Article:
didn't get any respect from the Wall Street establishment when it hired star banker Bob Lessin last year, or in February when it snared
Net analyst Jonathan Cohen, Monday changed everything.
By selling a 22% stake in its online investment bank to
, Wit showed that the biggest, baddest Wall Street bully is decidedly on the Internet finance bandwagon.
Yet for all the glitter that the investment sprinkles on Wit, it is Goldman that has anted up in a strategic poker game against the rest of Wall Street, betting that it can carve out a niche superior to Merrill,
Salomon Smith Barney
, and especially
Morgan Stanley Dean Witter
"It's like buying a call option. If it works, it can be a bonanza. If not, it's probably not that much money," says Mike Holland, a New York money manager and former executive at
. The price of Goldman's investment isn't likely to be disclosed until Wit, which is going public, files an amended S-1 registration statement.
Why Goldman wants a tiny Internet investment bank that has typically grabbed 5% to 10% of an IPO's distribution is determined more by the future than anything Wit has done to distinguish itself since its 1996 launch.
"Goldman has to have a hole card so that if all the business goes that way
on the Net, it's covered," says one former high-ranking brokerage executive in New York. "They don't want to lose out on any deal origination."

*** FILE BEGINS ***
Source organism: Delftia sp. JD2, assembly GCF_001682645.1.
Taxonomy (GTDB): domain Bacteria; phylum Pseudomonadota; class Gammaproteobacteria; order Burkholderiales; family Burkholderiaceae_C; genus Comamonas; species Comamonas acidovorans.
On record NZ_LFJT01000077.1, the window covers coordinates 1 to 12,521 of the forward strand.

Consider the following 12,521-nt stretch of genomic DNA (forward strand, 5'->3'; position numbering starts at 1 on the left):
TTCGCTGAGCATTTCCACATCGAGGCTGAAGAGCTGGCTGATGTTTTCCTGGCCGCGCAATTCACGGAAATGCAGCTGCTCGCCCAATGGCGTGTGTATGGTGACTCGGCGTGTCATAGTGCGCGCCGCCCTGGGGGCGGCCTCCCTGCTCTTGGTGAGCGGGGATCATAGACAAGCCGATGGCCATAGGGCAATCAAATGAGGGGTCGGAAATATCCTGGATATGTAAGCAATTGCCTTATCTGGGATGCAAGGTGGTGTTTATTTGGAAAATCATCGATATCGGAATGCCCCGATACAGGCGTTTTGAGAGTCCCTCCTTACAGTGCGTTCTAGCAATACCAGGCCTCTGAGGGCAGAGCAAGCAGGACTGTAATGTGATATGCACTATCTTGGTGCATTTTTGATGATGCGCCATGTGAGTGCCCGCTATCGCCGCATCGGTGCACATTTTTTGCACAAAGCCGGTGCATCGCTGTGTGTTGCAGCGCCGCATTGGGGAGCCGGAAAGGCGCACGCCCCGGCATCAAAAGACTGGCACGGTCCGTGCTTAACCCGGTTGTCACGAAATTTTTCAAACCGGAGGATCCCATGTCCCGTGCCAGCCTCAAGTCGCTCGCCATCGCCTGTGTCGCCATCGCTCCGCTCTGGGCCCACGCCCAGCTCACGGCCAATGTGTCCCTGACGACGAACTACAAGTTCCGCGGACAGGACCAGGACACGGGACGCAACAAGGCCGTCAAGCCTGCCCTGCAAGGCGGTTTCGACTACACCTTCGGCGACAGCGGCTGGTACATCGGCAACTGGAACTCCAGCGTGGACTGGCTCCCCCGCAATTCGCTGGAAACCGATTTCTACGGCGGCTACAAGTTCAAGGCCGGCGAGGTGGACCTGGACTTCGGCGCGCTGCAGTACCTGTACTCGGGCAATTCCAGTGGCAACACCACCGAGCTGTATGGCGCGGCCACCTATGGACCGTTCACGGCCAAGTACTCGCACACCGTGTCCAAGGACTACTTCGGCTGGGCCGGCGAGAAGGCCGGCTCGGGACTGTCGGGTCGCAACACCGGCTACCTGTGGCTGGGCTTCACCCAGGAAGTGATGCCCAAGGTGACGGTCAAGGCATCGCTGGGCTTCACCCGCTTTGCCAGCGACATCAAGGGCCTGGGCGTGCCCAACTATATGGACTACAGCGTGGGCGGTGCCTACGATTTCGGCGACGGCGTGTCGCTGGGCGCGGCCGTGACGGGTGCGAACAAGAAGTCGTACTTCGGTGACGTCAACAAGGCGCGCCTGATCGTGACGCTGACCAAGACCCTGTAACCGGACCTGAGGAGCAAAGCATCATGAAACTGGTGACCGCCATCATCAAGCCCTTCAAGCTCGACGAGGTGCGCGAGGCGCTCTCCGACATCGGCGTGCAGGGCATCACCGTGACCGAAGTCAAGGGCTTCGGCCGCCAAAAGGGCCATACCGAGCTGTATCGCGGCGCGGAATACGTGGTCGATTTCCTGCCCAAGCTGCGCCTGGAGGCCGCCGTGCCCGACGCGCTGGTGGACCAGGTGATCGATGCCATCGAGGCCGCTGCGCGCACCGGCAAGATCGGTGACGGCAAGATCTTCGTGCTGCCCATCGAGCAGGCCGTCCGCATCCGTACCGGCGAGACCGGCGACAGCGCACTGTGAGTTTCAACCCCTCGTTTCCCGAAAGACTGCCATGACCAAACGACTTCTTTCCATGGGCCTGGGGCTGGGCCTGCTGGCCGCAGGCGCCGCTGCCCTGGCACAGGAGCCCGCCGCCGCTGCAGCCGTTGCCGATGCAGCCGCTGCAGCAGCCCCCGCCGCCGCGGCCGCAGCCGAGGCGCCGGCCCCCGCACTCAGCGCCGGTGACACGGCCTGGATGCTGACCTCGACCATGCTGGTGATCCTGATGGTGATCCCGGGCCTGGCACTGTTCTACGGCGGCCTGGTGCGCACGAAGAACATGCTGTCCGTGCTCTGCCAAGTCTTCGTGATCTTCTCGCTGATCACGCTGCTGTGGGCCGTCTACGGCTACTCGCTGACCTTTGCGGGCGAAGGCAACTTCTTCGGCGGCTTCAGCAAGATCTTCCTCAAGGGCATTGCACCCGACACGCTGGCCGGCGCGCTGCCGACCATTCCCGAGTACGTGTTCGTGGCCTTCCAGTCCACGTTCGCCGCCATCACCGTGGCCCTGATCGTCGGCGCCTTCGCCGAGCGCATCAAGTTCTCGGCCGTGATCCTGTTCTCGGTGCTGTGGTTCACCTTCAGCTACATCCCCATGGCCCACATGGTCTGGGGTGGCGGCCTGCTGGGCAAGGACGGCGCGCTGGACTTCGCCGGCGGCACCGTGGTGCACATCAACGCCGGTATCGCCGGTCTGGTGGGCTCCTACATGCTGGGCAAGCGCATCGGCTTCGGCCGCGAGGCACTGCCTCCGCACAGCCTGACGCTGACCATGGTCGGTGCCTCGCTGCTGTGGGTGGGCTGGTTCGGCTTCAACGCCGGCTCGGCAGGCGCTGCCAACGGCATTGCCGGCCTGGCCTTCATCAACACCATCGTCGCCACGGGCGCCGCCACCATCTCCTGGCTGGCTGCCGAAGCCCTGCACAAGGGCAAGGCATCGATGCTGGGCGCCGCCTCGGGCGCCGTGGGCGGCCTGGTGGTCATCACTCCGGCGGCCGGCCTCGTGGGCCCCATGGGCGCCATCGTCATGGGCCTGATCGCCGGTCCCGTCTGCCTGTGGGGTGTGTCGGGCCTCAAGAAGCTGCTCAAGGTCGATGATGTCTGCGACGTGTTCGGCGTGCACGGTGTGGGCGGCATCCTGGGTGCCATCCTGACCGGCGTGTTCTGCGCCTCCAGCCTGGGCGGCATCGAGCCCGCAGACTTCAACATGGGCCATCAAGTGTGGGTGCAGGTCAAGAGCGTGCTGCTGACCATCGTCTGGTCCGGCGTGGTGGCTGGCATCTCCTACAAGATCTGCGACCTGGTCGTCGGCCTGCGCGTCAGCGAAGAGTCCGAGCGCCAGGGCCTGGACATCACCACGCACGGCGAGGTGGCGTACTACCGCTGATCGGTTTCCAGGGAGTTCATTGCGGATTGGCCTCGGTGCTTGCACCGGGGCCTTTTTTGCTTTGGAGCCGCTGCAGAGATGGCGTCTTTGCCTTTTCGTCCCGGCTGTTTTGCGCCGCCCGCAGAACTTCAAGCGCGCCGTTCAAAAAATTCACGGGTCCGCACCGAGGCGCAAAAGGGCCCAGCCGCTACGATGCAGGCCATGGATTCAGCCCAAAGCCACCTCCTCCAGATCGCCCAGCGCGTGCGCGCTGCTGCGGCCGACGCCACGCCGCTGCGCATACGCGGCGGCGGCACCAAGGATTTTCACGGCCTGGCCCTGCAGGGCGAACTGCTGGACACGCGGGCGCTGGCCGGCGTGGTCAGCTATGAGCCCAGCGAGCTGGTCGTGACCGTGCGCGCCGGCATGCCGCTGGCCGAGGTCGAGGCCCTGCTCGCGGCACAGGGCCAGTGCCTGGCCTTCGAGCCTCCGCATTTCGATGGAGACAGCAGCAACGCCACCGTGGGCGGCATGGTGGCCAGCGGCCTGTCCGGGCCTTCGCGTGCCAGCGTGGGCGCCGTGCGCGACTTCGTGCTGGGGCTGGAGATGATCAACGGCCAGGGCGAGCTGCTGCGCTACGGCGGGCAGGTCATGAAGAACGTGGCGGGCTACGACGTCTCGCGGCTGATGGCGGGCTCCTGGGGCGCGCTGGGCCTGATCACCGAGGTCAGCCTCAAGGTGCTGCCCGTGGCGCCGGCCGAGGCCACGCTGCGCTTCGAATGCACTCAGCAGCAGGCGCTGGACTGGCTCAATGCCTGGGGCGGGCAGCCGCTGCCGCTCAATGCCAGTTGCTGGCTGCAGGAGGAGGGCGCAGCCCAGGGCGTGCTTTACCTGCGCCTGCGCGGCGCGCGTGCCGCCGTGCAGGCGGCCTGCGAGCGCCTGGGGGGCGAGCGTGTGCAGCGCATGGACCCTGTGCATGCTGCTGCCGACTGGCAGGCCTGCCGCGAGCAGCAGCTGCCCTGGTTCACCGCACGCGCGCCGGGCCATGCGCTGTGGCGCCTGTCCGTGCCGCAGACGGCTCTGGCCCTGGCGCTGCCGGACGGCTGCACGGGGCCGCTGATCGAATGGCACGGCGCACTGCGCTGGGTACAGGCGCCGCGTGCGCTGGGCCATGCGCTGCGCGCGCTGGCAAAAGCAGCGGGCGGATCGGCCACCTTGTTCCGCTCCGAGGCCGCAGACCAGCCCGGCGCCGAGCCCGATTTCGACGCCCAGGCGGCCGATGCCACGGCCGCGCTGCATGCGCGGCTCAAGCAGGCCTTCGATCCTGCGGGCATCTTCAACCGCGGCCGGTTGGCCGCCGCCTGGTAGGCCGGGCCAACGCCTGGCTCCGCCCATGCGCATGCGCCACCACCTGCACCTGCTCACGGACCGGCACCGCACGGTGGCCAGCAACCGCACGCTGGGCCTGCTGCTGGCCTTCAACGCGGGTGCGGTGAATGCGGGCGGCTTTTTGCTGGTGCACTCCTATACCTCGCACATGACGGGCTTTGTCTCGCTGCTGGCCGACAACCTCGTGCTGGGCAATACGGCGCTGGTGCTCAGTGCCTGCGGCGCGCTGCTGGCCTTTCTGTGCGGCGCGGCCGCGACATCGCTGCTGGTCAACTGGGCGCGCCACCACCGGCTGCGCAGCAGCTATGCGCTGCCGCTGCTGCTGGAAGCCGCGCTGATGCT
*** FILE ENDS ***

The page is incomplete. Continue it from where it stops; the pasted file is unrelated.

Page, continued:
Holland takes that idea a step further and thinks having a partial relationship works to Goldman's advantage. "I don't think it's crazy for Goldman to get an early toehold. It's the perfect entree" into the Internet retail client base, he says. Goldman won't have a representative on Wit's board but has the right to have an observer.
On its own, Goldman only has retail distribution that's limited to a few hundred brokers selling to the super-rich.
"I think that Goldman's willingness to pursue e-commerce demonstrates flexibility and open-mindedness for such a large company. Goldman doesn't want to be left behind," says John Payne at
, a Boston-based research and consulting firm for financial institutions.
All of the firm's key competitors have either strong brokerage networks to reach individual investors or Internet distribution channels (or in the case of Morgan Stanley, both). "This gives Goldman a way to reach those people without building offices for 10,000 brokers," says one Wall Street retail brokerage executive. "It's an important selling point when you're pitching for a deal."
Because Goldman and Wit are in the throes of preparing their own IPOs, there isn't much information forthcoming from the firms. For Goldman, however, the signs of its broadening electronic presence are obvious. Last year, Goldman invested $25 million in Archipelago electronic communications network, an alternative trading system in which
also is a major investor. Goldman distributes pieces of some IPOs through E*Trade as well. And the firm has a management committee studying ways to develop Internet alternatives.
"Goldman is also planning to go public, and demonstrating a strong foothold in e-commerce in today's Internet-centric environment can only enhance the perceived value of the company, particularly at the retail level," says Payne at Cerulli Associates.
"Business models are being challenged across the board in financial services, from the way information is delivered, to the servicing of products to the brokers' value propositions, and all the way up the chain to investment banking," says Payne. "No one corner or segment appears to be free from the impact of the Internet."